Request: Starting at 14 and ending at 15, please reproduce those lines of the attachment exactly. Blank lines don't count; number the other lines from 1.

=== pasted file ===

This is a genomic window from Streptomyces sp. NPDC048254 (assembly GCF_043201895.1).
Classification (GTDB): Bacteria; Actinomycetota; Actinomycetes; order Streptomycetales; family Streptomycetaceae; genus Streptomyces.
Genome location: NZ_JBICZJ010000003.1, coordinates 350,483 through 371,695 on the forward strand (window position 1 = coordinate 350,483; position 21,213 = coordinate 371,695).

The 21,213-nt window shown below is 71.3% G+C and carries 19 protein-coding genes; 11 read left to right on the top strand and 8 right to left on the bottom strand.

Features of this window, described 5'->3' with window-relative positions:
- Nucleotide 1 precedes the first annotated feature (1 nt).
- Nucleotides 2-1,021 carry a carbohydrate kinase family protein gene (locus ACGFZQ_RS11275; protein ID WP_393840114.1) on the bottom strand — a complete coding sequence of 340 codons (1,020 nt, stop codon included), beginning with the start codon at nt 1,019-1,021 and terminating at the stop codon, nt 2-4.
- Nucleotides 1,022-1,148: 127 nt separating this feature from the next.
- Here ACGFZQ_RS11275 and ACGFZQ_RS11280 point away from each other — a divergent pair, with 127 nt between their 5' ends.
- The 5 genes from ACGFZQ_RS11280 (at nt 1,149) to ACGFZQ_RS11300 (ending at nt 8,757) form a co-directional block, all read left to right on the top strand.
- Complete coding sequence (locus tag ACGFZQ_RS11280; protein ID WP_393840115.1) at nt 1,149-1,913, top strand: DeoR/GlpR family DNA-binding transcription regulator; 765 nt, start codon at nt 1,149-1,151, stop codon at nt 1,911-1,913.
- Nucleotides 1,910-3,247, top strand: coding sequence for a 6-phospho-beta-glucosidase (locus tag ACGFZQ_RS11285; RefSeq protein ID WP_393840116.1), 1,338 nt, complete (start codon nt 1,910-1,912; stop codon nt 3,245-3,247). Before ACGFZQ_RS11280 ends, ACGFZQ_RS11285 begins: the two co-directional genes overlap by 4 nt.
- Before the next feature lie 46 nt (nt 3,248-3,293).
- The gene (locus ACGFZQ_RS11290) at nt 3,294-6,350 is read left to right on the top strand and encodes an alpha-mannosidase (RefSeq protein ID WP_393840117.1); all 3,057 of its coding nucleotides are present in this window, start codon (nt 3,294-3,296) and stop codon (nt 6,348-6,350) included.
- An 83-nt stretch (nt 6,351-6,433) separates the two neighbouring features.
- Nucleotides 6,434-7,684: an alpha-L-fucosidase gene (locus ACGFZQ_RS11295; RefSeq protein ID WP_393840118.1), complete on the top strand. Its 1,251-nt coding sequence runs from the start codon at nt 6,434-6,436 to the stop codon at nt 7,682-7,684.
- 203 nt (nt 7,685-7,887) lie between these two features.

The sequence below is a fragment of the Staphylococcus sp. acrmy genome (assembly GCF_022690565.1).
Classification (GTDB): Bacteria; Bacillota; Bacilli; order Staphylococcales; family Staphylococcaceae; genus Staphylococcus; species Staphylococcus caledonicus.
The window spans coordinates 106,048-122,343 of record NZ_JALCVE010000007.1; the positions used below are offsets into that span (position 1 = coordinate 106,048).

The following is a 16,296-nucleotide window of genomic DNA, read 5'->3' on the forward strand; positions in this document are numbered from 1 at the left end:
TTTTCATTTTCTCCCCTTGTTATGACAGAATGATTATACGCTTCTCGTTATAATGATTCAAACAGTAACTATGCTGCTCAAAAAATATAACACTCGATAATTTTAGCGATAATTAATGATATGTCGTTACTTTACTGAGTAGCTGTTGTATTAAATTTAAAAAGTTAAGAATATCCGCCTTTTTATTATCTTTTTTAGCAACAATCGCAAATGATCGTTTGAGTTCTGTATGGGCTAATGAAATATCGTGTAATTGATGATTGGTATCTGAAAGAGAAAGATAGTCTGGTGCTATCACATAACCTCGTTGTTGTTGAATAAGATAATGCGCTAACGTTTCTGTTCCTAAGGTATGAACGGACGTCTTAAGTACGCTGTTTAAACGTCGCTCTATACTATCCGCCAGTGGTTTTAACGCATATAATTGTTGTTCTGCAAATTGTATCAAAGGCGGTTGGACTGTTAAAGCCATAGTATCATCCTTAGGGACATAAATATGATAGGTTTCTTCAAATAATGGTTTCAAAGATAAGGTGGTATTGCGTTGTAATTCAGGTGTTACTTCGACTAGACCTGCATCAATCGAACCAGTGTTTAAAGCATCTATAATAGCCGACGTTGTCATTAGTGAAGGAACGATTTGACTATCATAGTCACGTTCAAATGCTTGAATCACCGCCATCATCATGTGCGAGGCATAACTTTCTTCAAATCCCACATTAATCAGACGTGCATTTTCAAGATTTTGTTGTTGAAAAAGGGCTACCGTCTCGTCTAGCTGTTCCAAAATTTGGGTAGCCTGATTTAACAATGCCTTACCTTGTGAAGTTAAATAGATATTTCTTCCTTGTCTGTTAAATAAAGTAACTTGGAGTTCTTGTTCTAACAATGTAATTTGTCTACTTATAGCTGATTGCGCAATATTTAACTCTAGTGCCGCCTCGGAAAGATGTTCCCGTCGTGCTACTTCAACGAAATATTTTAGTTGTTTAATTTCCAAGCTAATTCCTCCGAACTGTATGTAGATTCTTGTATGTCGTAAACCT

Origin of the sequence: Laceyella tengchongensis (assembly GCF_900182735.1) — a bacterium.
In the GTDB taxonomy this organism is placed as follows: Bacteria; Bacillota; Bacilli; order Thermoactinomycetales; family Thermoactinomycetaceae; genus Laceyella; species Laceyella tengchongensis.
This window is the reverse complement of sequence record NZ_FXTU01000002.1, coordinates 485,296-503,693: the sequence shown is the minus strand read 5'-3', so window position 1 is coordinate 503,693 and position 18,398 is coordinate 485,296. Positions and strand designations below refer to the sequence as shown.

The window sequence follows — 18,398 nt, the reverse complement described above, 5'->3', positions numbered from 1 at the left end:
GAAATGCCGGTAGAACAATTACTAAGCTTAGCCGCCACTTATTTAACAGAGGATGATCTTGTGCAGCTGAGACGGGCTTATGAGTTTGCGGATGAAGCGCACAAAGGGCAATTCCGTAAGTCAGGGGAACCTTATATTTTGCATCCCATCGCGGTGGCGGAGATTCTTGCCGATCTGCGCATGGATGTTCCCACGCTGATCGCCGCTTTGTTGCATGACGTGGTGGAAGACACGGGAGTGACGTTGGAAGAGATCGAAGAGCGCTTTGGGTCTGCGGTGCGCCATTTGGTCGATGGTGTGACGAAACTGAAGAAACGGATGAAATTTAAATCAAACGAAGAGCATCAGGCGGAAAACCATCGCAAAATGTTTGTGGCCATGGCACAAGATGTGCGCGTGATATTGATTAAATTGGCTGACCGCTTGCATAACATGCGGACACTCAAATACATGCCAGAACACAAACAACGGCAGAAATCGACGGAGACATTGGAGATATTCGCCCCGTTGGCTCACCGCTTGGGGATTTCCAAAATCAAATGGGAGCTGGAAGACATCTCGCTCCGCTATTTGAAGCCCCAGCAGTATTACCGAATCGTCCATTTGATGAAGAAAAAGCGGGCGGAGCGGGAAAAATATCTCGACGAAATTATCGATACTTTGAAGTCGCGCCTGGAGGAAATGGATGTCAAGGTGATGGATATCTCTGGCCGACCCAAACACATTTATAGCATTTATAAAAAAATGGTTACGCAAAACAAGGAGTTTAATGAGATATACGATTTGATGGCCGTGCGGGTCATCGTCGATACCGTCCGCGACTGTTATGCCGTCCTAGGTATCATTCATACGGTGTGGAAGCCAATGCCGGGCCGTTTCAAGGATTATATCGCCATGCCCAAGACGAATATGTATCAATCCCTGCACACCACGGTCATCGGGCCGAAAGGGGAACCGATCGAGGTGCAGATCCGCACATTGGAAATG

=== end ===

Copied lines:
- The gene (locus ACGFZQ_RS11290) at nt 3,294-6,350 is read left to right on the top strand and encodes an alpha-mannosidase (RefSeq protein ID WP_393840117.1); all 3,057 of its coding nucleotides are present in this window, start codon (nt 3,294-3,296) and stop codon (nt 6,348-6,350) included.
- An 83-nt stretch (nt 6,351-6,433) separates the two neighbouring features.